MANILA State lawyers on Tuesday asked the Supreme Court (SC) to turn down the petition filed before the court, which challenges the validity of the extension of martial law in Mindanao.
In a 50-page comment, the Office of the Solicitor General (OSG) pointed out that conditions warranting the extension of martial law did not end with the cessation of the Marawi City siege by extremist groups.
The OSG also insisted that there is "sufficient factual basis to extend the duration of the effectivity of martial law since rebellion persists in Mindanao and (that) public safety requires the extension."
Solicitor General Jose Calida also underscored that Congress has the sole authority to allow or deny any extension of martial law, explaining that the petitioners in the case failed to show that they will be prejudiced by the extension of martial law.
"Petitioners do not have a clear and unmistakable legal right to prevent the implementation of the extension of martial law in Mindanao," he said.
Among other things, the top government counsel also pointed out is that communist terrorist groups have pursued recruitment campaigns in Mindanao, leading to more lawlessness and violence.
No less than 181 persons in the martial law arrest orders have remained at large, Calida underscored.
"Despite the dwindling strength and capabilities of the local terrorist rebel groups, the recent bombings that transpired in Mindanao that collectively killed 16 people and injured 63 others in less than two months is a testament on how lethal and ingenious terrorist attacks have become," he noted.
The OSG also stressed that Mindanao remains to be the hotbed of the communist insurgency, citing that eight of the 14 active provinces in terms of communist rebel insurgency are on the island.
Likewise, the SC said Congress has the sole power to extend martial law and suspend the privilege of the writ of habeas corpus, noting that the Constitution does not limit the period for which martial law can be extended.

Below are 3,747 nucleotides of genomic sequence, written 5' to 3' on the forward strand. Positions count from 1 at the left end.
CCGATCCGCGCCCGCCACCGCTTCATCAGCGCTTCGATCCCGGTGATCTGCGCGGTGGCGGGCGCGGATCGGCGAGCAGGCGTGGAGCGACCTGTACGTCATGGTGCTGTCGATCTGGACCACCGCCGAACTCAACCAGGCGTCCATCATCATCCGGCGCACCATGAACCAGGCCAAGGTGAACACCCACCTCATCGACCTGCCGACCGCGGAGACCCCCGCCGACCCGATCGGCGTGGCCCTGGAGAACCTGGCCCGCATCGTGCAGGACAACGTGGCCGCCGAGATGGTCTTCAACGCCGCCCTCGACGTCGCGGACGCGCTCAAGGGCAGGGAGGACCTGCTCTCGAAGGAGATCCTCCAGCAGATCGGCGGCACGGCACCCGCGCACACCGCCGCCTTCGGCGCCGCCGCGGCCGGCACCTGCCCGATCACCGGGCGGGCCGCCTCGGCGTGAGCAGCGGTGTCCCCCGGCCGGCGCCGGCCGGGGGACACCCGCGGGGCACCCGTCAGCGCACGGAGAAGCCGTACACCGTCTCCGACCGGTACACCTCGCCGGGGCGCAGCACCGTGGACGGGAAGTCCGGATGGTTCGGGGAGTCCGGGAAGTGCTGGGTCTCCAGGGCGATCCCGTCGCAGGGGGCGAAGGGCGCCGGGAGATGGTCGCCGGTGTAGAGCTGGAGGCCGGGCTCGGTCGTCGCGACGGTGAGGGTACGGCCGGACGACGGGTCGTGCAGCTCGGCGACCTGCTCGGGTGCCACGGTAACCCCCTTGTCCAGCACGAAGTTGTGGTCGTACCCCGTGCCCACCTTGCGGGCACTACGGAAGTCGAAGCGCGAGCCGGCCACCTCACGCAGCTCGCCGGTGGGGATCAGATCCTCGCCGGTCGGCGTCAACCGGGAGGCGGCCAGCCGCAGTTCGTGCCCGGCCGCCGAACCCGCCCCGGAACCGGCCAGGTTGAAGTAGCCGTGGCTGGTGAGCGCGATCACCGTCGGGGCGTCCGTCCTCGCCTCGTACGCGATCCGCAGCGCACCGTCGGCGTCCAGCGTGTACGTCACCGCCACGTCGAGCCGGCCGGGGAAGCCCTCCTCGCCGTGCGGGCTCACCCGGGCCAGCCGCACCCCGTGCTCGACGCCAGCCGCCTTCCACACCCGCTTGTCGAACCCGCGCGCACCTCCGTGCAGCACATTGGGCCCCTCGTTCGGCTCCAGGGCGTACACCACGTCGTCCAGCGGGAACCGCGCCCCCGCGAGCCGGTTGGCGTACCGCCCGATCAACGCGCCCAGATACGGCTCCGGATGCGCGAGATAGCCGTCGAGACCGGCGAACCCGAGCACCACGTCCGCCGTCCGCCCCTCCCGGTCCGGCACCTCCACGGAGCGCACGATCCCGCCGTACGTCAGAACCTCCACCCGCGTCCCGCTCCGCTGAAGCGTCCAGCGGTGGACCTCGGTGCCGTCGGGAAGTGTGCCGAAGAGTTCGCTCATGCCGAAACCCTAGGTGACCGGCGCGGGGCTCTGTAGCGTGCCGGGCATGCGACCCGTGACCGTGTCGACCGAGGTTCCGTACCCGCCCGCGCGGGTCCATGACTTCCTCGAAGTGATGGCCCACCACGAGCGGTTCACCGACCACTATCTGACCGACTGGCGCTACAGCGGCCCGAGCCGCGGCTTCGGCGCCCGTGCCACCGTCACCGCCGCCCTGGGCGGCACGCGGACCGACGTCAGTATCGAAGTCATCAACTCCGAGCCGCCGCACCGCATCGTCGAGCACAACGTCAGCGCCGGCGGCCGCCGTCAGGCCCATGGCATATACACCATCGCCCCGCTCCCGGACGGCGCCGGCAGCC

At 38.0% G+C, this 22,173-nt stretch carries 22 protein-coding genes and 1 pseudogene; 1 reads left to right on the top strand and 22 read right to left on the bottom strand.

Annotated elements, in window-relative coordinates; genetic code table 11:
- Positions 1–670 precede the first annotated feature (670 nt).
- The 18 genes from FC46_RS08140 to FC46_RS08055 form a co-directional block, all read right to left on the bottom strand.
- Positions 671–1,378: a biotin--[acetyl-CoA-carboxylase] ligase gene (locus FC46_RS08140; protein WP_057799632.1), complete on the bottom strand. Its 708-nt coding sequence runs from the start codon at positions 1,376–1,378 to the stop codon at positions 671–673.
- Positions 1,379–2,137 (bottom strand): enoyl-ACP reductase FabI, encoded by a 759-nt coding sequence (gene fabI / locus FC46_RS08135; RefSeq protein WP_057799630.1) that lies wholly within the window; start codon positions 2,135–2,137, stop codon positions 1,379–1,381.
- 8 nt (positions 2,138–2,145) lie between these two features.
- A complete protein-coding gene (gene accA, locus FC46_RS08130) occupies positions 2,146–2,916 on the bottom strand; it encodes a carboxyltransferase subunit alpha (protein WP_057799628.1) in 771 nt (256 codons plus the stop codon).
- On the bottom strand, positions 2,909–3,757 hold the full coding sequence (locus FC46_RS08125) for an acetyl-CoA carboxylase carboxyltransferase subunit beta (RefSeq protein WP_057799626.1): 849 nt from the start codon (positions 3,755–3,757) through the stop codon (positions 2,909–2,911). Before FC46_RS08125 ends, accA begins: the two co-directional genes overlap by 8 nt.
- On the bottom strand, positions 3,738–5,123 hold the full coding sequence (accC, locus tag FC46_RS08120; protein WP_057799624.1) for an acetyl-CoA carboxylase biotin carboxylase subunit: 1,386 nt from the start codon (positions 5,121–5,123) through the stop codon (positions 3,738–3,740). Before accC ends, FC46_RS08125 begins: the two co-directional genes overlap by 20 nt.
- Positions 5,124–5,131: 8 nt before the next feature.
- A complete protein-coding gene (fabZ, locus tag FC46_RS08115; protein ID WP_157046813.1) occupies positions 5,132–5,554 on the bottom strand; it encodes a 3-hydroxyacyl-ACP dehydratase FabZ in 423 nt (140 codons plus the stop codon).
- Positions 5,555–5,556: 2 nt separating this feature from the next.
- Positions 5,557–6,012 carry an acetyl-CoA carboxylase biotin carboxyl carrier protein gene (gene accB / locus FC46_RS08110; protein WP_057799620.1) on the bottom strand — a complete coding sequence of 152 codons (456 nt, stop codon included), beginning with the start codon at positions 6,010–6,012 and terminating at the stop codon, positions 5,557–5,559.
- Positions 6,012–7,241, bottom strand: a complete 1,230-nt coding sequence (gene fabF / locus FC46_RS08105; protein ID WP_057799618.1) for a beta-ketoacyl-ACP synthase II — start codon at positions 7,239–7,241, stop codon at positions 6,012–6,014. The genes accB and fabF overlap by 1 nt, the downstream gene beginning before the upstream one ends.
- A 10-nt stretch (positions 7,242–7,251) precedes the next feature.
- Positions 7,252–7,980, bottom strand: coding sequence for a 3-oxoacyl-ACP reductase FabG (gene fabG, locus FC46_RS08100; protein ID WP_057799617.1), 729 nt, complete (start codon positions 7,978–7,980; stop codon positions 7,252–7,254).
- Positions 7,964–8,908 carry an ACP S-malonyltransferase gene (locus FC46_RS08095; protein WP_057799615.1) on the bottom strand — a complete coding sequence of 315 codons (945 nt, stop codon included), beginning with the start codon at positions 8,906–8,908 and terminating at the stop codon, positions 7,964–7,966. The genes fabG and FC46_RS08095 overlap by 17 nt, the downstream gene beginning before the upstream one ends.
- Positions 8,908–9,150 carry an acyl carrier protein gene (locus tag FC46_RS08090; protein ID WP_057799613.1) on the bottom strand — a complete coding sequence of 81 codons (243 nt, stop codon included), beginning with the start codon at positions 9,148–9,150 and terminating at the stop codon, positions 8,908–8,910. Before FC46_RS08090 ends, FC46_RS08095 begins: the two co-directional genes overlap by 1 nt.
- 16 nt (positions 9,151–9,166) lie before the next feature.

The petitioners, led by Albay 1st District Rep. Edcel Lagman, the OSG said, is procedurally infirm for failing to implead as parties both houses of Congress, which issued the resolution.
"In Lagman vs. Pimentel, the Supreme Court pronounced that the extension granted by the Congress upon the President's request has become a joint action or a collective judgment between the Executive and the Legislature. Simply put, without congressional action, the proclamation of martial law and the suspension of the privilege of the writ of habeas corpus would not have been extended in the first place. As such, the Congress is indisputably an indispensable party in this petition," the OSG added.
"(P)etitioners are legislators who actively participated and cast their votes as members of the Congress during the consideration, deliberation and voting on the resolution approving the request for extension of martial law and suspension of the writ of habeas corpus by the President. They cannot run to the court to defeat the wisdom of the majority of the members of Congress and ask for an injunction," the OSG said.
Citing again the SC's previous rulings, the OSG said sufficient legal safeguards are in place against human rights abuses.
Meanwhile, at the end of its en banc session Tuesday, the High Court impleaded Congress as a party in the case and required it to file a comment before January 21.
The SC has set the oral arguments on the petition on January 22 and 23.
President Rodrigo Duterte declared martial law in Mindanao on May 23, 2017 after Maute terrorists attacked Marawi City.
Martial law in Mindanao has thrice been granted extension, with the most recent from January 1 to Dec. 31, 2019. (PNA)
Source: Philippines News Agency